In this note, we present a set of electrical conductivity measurements of polyion-induced liposome aggregate aqueous suspensions that supports evidence for the existence of a cluster phase in low-density colloidal systems. Heavily NaCl-loaded liposomes, dispersed in a low-conductivity aqueous solution, are forced by electrostatic interactions with oppositely charged polyions to build up into individual aggregates, where the single vesicles maintain their integrity and, upon an external force, are able to release their ionic content. The conductivity data, within the effective medium approximation theory for heterogeneous systems, are in agreement with the picture of a suspension built up by clusters of vesicles which are able to preserve their content from the external medium. This finding opens new possibilities in multicompartment drug delivery techniques. (c) 2006 Elsevier Inc. All rights reserved.

Conductometric evidence for intact polyion-induced liposome clusters / Bordi, Federico; Cametti, Cesare; Sennato, Simona; D., Viscomi. - In: JOURNAL OF COLLOID AND INTERFACE SCIENCE. - ISSN 0021-9797. - 304:2(2006), pp. 512-517. [10.1016/j.jcis.2006.09.009]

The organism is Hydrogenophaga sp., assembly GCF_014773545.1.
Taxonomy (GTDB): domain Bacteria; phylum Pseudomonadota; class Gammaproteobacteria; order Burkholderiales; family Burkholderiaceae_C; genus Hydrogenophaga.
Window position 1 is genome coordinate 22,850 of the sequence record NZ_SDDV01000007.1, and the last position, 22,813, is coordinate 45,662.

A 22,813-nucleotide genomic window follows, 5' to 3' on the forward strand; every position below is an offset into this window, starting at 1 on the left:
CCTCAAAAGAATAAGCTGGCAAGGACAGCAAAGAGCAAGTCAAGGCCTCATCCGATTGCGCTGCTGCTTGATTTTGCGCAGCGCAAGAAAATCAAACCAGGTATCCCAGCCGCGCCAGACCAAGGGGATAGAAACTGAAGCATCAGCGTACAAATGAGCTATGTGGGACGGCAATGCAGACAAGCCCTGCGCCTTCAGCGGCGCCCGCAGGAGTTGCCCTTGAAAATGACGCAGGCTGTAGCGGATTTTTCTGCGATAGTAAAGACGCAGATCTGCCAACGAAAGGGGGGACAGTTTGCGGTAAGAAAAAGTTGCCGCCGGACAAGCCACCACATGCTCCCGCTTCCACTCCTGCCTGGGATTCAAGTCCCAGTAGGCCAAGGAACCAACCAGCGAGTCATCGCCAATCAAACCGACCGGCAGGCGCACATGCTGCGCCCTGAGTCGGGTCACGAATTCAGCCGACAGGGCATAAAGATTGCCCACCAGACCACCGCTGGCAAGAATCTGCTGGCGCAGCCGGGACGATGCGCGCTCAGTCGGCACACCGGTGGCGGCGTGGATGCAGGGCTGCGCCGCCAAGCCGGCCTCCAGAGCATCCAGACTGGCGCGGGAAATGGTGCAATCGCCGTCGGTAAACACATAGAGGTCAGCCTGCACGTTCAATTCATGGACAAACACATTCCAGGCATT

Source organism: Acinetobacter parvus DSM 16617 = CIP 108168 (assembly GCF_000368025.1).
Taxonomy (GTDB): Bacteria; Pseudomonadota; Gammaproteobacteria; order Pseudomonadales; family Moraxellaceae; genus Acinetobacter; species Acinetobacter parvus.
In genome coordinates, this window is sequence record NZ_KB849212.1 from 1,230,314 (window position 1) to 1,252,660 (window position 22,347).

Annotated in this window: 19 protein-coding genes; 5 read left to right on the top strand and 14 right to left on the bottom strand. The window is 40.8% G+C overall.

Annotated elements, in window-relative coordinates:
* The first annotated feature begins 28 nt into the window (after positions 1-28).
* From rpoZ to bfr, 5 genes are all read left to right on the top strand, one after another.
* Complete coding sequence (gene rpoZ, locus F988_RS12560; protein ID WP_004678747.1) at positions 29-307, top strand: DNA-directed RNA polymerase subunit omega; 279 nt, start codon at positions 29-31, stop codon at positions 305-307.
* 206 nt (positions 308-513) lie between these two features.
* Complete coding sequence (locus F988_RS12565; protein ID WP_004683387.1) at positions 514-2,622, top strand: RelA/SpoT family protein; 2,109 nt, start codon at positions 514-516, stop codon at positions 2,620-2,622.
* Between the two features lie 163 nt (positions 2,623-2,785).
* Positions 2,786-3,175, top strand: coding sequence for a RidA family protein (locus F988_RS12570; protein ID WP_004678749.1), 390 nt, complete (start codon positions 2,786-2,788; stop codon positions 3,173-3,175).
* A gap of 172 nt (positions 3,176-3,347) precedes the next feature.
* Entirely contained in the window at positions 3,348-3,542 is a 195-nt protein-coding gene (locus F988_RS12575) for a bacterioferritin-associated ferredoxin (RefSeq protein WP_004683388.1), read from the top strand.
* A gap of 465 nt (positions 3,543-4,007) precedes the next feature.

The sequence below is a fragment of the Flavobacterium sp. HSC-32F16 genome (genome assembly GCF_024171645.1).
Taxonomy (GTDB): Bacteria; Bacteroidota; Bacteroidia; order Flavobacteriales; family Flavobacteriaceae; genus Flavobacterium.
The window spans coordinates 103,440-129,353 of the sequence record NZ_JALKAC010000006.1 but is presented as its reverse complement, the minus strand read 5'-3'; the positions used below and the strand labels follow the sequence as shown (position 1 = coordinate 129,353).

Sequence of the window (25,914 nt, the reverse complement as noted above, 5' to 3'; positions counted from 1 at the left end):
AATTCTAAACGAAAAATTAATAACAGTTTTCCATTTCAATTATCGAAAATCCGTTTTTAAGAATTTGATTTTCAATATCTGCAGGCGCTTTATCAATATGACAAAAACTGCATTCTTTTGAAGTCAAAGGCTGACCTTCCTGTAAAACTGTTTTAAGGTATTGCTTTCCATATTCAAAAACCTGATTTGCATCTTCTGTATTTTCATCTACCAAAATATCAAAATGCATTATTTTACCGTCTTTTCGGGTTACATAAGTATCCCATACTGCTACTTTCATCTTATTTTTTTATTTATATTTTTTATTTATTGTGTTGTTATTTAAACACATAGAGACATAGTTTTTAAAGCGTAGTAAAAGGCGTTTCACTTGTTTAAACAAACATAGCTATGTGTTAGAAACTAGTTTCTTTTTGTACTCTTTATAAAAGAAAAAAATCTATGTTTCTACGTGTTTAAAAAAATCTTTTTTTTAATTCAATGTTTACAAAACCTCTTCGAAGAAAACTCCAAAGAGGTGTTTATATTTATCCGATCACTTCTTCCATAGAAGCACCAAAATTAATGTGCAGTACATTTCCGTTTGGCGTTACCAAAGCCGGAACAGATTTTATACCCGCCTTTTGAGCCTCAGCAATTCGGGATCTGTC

Conductometric evidence for intact polyion-induced liposome clusters

BORDI, FEDERICO;CAMETTI, Cesare;SENNATO, Simona;
2006

Abstract

In this note, we present a set of electrical conductivity measurements of polyion-induced liposome aggregate aqueous suspensions that supports evidence for the existence of a cluster phase in low-density colloidal systems. Heavily NaCl-loaded liposomes, dispersed in a low-conductivity aqueous solution, are forced by electrostatic interactions with oppositely charged polyions to build up into individual aggregates, where the single vesicles maintain their integrity and, upon an external force, are able to release their ionic content. The conductivity data, within the effective medium approximation theory for heterogeneous systems, are in agreement with the picture of a suspension built up by clusters of vesicles which are able to preserve their content from the external medium. This finding opens new possibilities in multicompartment drug delivery techniques. (c) 2006 Elsevier Inc. All rights reserved.
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Utilizza questo identificativo per citare o creare un link a questo documento: http://hdl.handle.net/11573/360060
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